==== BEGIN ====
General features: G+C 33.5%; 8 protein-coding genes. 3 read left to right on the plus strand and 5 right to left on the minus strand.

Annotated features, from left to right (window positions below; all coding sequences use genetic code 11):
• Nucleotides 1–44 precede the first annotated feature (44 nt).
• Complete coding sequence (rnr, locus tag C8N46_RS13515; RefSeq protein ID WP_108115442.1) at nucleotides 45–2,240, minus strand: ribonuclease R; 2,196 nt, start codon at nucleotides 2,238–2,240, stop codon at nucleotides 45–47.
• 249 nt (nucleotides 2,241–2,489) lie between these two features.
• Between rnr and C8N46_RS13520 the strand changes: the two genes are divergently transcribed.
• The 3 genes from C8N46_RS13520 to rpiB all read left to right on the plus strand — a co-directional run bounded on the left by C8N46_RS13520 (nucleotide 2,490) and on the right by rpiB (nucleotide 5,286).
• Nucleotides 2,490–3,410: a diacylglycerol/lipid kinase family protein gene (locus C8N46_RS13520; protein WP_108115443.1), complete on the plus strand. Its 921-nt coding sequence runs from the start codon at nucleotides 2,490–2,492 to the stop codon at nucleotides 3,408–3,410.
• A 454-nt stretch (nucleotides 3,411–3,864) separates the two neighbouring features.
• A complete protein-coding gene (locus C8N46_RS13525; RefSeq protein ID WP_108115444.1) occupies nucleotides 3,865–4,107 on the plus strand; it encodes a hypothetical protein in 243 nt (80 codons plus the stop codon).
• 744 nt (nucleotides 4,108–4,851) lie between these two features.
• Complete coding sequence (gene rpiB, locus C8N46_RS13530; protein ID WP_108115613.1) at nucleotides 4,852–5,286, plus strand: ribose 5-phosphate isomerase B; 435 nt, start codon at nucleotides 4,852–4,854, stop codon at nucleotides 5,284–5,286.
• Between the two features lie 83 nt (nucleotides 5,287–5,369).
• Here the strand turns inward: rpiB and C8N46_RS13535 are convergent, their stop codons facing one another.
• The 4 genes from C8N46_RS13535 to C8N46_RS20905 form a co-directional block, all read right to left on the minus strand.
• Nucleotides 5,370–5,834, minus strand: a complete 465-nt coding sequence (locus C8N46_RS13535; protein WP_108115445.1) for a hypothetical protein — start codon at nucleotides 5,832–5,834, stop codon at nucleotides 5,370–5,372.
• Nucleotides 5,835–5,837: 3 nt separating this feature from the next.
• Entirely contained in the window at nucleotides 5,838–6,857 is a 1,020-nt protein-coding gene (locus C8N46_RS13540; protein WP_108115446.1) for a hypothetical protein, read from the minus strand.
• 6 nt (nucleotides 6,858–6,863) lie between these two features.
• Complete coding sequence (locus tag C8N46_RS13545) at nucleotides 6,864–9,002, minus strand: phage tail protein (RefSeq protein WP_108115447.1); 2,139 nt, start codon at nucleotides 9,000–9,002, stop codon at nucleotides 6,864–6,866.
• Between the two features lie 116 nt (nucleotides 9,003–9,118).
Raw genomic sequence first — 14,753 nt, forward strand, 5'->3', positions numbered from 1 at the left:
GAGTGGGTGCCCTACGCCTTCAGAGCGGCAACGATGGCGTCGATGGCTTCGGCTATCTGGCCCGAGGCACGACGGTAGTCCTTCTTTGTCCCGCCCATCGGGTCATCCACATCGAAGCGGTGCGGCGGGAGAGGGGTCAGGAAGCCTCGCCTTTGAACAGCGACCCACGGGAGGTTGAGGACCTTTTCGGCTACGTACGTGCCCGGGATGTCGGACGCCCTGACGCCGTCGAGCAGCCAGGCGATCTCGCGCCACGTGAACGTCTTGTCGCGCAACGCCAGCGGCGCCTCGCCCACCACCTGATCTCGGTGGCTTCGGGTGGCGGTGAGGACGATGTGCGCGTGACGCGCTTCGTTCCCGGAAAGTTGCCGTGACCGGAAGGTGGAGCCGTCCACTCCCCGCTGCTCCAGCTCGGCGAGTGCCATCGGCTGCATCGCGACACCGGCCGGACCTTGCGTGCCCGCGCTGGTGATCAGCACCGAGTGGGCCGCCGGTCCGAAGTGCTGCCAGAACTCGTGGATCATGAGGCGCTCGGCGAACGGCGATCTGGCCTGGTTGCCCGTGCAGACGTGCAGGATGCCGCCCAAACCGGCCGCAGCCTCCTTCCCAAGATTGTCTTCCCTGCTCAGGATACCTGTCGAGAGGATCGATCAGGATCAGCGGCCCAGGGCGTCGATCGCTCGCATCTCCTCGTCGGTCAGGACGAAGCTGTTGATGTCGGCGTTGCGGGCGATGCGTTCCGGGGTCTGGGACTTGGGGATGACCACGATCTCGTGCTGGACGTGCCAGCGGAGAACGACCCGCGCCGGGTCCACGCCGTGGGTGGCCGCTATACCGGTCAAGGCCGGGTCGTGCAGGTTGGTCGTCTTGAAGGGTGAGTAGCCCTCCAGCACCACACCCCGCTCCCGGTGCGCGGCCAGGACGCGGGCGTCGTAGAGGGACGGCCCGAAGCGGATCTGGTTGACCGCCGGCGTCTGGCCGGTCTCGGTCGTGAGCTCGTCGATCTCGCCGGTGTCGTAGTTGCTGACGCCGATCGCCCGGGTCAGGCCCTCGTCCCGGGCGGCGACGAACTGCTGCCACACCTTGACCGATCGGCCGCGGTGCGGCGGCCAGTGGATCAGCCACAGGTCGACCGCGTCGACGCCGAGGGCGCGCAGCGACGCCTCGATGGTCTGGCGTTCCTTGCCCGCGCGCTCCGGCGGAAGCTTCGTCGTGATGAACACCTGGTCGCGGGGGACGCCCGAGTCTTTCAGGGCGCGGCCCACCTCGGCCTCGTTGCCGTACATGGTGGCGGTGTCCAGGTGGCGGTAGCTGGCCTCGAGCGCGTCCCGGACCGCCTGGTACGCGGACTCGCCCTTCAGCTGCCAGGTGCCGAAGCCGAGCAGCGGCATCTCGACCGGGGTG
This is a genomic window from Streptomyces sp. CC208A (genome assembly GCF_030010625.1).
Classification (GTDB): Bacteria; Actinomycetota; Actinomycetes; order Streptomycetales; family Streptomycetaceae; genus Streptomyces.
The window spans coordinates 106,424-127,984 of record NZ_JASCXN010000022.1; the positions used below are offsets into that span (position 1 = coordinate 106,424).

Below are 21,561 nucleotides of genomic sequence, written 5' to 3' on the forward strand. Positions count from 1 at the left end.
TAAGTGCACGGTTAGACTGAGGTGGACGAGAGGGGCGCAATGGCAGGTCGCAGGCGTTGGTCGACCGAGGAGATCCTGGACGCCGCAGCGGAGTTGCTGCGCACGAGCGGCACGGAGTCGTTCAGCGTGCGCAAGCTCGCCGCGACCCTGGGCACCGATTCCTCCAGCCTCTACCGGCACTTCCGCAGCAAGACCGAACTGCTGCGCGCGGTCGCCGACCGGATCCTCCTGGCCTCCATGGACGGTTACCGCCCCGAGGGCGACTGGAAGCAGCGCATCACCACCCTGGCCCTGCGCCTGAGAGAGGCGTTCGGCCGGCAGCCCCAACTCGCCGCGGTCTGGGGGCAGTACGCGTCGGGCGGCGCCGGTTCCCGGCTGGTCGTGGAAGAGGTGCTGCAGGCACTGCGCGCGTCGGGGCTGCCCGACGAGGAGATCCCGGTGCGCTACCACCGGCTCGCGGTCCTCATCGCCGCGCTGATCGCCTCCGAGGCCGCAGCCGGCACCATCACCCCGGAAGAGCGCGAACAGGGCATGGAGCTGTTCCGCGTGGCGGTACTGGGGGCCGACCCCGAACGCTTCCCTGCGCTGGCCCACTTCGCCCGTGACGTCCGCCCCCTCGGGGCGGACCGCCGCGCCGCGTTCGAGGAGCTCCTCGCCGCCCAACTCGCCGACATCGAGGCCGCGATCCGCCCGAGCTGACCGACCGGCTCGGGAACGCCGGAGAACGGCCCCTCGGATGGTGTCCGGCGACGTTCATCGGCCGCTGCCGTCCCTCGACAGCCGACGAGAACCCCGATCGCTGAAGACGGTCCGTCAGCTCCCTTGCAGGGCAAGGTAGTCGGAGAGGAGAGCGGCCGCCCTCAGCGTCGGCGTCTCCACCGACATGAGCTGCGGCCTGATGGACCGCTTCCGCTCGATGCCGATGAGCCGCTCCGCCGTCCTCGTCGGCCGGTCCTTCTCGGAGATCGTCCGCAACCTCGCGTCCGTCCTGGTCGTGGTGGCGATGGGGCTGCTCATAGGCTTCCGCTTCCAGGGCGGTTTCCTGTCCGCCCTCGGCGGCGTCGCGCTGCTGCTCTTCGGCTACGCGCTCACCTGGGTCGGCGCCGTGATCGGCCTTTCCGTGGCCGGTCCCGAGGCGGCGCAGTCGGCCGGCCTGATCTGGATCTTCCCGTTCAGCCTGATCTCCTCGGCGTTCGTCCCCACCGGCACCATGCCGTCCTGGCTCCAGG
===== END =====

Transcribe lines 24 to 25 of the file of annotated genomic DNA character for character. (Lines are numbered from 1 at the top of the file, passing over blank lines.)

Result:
This is a genomic window from Streptomyces sp. CC208A (genome assembly GCF_030010625.1).
Classification (GTDB): Bacteria; Actinomycetota; Actinomycetes; order Streptomycetales; family Streptomycetaceae; genus Streptomyces.